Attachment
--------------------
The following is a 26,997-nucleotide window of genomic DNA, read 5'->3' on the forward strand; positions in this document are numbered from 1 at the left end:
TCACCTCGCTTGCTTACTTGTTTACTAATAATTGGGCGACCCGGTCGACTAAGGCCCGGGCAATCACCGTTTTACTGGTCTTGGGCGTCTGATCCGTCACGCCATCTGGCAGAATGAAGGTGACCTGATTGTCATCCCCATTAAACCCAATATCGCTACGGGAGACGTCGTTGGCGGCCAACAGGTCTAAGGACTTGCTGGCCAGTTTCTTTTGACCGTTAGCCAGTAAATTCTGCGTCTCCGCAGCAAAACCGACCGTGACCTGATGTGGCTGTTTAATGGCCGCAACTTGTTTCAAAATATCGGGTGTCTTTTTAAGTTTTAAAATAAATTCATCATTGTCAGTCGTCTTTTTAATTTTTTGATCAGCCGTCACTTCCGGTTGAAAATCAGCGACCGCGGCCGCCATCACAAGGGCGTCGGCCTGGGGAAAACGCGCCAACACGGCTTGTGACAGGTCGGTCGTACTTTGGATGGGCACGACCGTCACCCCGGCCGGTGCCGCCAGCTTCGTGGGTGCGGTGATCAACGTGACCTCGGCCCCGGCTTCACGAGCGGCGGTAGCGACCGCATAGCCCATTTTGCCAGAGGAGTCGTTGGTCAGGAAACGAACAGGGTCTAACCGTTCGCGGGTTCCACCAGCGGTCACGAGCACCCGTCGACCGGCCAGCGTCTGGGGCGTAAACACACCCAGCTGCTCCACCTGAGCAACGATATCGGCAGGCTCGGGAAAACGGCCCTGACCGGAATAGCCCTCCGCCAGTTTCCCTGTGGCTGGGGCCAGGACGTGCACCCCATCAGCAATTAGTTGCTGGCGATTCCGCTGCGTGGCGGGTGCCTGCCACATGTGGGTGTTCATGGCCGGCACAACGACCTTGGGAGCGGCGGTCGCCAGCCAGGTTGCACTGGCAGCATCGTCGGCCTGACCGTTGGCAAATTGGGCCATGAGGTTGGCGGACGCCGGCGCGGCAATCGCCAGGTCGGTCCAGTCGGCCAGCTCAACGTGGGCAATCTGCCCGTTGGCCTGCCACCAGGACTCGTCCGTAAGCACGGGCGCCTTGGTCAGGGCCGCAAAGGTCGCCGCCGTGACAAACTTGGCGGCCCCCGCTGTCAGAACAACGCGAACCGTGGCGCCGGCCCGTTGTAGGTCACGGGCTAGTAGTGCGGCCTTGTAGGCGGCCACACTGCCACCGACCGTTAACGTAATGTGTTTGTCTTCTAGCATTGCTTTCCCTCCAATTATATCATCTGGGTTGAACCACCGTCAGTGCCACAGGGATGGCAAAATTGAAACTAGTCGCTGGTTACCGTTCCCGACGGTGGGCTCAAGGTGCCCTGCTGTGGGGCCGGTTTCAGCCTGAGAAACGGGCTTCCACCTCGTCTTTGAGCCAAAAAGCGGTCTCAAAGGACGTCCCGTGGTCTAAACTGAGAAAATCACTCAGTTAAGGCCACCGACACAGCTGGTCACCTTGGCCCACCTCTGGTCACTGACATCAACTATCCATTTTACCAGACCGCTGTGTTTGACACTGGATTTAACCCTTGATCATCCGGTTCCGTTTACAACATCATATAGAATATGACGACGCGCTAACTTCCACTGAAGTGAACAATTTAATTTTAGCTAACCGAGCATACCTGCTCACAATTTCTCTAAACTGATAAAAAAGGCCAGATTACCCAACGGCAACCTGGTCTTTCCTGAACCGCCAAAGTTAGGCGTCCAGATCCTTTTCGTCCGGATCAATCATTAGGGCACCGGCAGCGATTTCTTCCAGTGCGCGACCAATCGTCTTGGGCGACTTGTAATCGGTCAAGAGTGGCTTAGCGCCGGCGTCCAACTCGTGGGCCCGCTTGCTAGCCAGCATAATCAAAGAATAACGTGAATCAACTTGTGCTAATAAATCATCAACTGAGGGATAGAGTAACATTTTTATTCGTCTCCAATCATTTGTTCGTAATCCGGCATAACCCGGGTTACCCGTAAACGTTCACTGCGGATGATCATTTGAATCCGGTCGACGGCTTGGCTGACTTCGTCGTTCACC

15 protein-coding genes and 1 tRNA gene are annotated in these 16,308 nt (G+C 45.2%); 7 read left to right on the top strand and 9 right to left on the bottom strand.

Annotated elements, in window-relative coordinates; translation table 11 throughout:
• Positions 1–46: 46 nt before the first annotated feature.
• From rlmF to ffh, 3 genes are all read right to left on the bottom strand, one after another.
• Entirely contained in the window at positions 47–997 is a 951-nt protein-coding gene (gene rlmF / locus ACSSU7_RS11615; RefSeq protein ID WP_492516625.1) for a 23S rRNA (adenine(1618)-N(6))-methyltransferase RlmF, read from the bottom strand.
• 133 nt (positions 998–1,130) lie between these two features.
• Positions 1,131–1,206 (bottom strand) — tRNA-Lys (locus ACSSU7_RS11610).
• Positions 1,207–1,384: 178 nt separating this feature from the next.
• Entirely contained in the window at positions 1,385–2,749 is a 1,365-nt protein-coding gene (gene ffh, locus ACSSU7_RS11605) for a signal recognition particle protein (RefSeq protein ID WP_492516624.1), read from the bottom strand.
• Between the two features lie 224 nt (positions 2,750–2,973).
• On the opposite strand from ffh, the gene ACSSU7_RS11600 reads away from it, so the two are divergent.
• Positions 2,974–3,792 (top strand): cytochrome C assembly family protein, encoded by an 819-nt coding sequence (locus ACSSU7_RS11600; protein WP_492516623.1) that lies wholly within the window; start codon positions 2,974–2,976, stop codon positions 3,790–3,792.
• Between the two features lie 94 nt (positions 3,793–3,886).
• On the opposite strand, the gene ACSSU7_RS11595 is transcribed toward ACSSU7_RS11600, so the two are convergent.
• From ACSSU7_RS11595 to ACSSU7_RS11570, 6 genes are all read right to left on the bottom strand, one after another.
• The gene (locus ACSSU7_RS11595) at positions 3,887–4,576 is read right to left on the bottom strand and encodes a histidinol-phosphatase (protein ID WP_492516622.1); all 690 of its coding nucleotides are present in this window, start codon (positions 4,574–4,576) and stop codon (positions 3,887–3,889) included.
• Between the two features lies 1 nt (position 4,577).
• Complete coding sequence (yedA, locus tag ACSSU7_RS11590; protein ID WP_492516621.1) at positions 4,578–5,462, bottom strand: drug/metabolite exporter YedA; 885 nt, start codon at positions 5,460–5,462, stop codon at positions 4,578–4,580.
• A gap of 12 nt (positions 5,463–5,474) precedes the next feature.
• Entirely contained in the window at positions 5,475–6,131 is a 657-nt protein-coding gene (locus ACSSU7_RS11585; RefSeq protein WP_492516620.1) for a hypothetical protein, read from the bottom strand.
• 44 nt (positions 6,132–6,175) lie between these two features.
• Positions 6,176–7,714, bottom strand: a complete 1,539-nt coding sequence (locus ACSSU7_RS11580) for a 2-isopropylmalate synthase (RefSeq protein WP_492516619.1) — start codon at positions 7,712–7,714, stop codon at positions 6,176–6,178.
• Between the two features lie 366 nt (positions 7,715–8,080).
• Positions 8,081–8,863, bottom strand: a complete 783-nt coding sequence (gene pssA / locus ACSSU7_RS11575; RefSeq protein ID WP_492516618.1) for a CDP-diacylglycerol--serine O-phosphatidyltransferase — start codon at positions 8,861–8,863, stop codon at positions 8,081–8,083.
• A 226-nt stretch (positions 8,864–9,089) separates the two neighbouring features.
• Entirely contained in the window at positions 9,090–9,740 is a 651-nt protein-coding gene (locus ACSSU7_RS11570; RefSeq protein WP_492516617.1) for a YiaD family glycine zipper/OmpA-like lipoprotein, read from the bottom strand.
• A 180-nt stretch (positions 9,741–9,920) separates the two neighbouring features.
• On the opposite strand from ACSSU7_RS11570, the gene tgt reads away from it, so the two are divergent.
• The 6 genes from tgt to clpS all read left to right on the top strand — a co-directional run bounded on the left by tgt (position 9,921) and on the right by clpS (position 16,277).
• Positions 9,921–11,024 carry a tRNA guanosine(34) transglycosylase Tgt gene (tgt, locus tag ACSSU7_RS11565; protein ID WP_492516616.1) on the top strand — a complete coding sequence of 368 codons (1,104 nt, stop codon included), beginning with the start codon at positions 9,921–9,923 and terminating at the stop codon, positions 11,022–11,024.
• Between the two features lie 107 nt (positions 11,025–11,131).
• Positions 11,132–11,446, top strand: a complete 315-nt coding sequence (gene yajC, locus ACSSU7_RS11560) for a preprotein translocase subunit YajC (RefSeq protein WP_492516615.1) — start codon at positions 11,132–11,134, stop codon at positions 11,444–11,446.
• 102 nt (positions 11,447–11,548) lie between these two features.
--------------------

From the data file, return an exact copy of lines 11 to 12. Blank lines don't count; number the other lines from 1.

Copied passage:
• Entirely contained in the window at positions 1,385–2,749 is a 1,365-nt protein-coding gene (gene ffh, locus ACSSU7_RS11605) for a signal recognition particle protein (RefSeq protein ID WP_492516624.1), read from the bottom strand.
• Between the two features lie 224 nt (positions 2,750–2,973).